Working With Your Lodge Guide Part 1
Over the years I’ve had some extraordinary guides who are now lifelong friends, who have shaped and influenced how I’ll fish for the rest of my life. Conversely, I’ve also had some real stinkers where I couldn’t get out of their flats skiff or drift boat fast enough. (more on this and how to effectively deal with it in Part 3)
By the time I’ve worked with a client on a specific destination, and got them booked into a lodge, even if the client is new to me, I have a pretty good handle on what their priorities for the trip are. I ask a lot of questions in the pre booking stage and by the end of the booking process I generally have a good overview of the client and what matters to them in terms of their angling experience. This information will then make it down to the lodge manager where the guest is going and it’s a rare day when a client of ours shows up to a facility without the lodge knowing at least something about what the clients trip goals are.
Every lodge differs in terms of how it operates and while some like to rotate clients and guide on a daily basis, other facilities prefer to have their guests and the guide together for the duration of the trip. Both ways of operating have their advantages and disadvantages.
In a lifetime of fishing travel that started when I was 11 years old, on my first trip to British Honduras, (what is now Belize) I’ve learned some incredibly valuable lessons about how to work with your guide in order to get the most out of the experience. By far the most important of these lessons I’ve learned, is to sit down with the guide on the first morning, before the boat even leaves the dock or put in, to speak clearly about what I hope to get out my time on the water with him/her. I’m very direct about what I like and am interested in doing and by having this short conversation with the guide, I don’t to leave anything to chance or misinterpretation. By having this quick, early morning conversation, I also get the guide on board for my program, where the the guide can then plan the day accordingly.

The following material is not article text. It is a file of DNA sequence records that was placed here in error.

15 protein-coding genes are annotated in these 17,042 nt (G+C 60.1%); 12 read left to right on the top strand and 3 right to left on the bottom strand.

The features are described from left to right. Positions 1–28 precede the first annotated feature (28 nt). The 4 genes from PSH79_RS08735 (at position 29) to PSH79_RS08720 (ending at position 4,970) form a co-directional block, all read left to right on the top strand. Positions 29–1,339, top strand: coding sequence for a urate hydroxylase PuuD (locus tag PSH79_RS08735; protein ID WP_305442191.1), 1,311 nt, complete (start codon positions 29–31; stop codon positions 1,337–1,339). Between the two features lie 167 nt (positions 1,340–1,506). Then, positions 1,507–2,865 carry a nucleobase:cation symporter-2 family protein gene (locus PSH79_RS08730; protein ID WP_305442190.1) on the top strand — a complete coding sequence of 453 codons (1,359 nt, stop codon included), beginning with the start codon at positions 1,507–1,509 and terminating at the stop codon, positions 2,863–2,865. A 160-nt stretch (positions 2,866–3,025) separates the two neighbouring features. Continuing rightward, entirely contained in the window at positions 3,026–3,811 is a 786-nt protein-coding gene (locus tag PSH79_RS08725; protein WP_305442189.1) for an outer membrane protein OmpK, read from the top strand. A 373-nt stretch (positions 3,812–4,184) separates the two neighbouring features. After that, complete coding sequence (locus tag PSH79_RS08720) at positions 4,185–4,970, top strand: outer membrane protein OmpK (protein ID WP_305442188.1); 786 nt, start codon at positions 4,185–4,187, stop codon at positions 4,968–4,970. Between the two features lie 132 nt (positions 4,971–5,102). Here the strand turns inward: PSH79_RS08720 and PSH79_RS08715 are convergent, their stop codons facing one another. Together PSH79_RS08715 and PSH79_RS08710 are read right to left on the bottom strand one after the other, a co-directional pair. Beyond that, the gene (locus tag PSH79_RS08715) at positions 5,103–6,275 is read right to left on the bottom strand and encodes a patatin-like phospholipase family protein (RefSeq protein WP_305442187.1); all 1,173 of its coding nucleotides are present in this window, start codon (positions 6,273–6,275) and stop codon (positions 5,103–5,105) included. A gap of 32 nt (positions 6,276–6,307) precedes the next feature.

If I’m at a location and want to selectively target Big Brown Trout while ignoring other available species, my guide is going to know and understand this. If I’m in Ascencion Bay and interested in targeting permit at the expense of shots at snook or tarpon, my guide is going to understand this and be on my program, before we even leave the dock. If I’m at a lodge that rotates their guides and guests daily, I will repeat my goals and priorities each morning to the new guide I’m with. This is hard earned and often expensive vacation time, so don’t be afraid to be direct and clear with your guide about what you hope to get out of your trip. In the same conversation, I will also discuss areas where I’m not that strong. I have a terrible back cast, don’t particularly like mending and I struggle to see fish more than 50 yards out when out on the flats. The more information your guide has about you and what you hope to get out of your time on the water, the better your trip is going to be.
There is a good argument to be made that this simple five minute conversation with your guide is actually more important than your sunscreen or what’s in your fly box.